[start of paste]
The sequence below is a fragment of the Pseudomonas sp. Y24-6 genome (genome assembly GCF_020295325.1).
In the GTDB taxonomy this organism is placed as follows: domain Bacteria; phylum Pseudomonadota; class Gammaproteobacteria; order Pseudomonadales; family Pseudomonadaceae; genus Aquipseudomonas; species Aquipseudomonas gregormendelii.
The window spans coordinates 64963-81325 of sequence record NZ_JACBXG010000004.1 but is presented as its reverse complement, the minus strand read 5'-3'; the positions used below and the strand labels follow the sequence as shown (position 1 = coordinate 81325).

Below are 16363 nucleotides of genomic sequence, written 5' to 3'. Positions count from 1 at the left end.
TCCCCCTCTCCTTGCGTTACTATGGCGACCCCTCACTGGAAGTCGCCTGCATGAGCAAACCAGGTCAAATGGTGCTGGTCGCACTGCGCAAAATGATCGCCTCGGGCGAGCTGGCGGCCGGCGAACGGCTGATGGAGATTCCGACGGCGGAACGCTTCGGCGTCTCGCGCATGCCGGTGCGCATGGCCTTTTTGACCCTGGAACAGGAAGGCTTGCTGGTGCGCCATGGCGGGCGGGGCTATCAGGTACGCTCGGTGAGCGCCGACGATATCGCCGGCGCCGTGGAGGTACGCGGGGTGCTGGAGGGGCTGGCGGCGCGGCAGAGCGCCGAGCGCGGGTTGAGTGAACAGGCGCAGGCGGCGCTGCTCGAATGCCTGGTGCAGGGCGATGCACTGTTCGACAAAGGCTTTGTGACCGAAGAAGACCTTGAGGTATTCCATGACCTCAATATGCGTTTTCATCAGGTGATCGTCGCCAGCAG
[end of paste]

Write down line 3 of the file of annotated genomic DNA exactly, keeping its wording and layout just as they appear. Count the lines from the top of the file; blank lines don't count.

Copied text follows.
The window spans coordinates 64963-81325 of sequence record NZ_JACBXG010000004.1 but is presented as its reverse complement, the minus strand read 5'-3'; the positions used below and the strand labels follow the sequence as shown (position 1 = coordinate 81325).